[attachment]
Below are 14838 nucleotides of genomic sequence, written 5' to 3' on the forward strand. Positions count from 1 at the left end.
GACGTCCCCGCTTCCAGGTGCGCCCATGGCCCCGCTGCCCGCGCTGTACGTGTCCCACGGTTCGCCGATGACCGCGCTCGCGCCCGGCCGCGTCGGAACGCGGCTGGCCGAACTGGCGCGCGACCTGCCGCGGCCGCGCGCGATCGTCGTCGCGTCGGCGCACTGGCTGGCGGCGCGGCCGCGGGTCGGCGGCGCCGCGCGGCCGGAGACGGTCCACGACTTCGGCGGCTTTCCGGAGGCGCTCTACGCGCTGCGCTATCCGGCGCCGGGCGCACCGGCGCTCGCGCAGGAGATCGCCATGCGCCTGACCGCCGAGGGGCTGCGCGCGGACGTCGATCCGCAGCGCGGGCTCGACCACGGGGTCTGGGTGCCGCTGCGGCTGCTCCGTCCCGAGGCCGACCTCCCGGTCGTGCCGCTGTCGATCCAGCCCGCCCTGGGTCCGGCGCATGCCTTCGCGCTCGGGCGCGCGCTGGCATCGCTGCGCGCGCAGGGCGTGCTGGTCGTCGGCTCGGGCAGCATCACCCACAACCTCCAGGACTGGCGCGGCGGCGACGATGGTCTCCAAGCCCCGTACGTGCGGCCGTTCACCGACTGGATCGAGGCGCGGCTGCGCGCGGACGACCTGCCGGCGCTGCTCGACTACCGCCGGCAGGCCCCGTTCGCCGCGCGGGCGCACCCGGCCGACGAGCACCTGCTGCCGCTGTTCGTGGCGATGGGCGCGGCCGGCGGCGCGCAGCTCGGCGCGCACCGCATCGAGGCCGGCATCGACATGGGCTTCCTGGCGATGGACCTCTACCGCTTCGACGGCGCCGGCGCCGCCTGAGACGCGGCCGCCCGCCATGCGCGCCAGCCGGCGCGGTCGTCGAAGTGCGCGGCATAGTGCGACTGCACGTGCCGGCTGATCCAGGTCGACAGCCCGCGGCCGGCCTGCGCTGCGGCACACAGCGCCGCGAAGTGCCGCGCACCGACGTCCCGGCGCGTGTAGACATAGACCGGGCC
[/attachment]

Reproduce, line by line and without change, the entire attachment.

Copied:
Below are 14838 nucleotides of genomic sequence, written 5' to 3' on the forward strand. Positions count from 1 at the left end.
GACGTCCCCGCTTCCAGGTGCGCCCATGGCCCCGCTGCCCGCGCTGTACGTGTCCCACGGTTCGCCGATGACCGCGCTCGCGCCCGGCCGCGTCGGAACGCGGCTGGCCGAACTGGCGCGCGACCTGCCGCGGCCGCGCGCGATCGTCGTCGCGTCGGCGCACTGGCTGGCGGCGCGGCCGCGGGTCGGCGGCGCCGCGCGGCCGGAGACGGTCCACGACTTCGGCGGCTTTCCGGAGGCGCTCTACGCGCTGCGCTATCCGGCGCCGGGCGCACCGGCGCTCGCGCAGGAGATCGCCATGCGCCTGACCGCCGAGGGGCTGCGCGCGGACGTCGATCCGCAGCGCGGGCTCGACCACGGGGTCTGGGTGCCGCTGCGGCTGCTCCGTCCCGAGGCCGACCTCCCGGTCGTGCCGCTGTCGATCCAGCCCGCCCTGGGTCCGGCGCATGCCTTCGCGCTCGGGCGCGCGCTGGCATCGCTGCGCGCGCAGGGCGTGCTGGTCGTCGGCTCGGGCAGCATCACCCACAACCTCCAGGACTGGCGCGGCGGCGACGATGGTCTCCAAGCCCCGTACGTGCGGCCGTTCACCGACTGGATCGAGGCGCGGCTGCGCGCGGACGACCTGCCGGCGCTGCTCGACTACCGCCGGCAGGCCCCGTTCGCCGCGCGGGCGCACCCGGCCGACGAGCACCTGCTGCCGCTGTTCGTGGCGATGGGCGCGGCCGGCGGCGCGCAGCTCGGCGCGCACCGCATCGAGGCCGGCATCGACATGGGCTTCCTGGCGATGGACCTCTACCGCTTCGACGGCGCCGGCGCCGCCTGAGACGCGGCCGCCCGCCATGCGCGCCAGCCGGCGCGGTCGTCGAAGTGCGCGGCATAGTGCGACTGCACGTGCCGGCTGATCCAGGTCGACAGCCCGCGGCCGGCCTGCGCTGCGGCACACAGCGCCGCGAAGTGCCGCGCACCGACGTCCCGGCGCGTGTAGACATAGACCGGGCC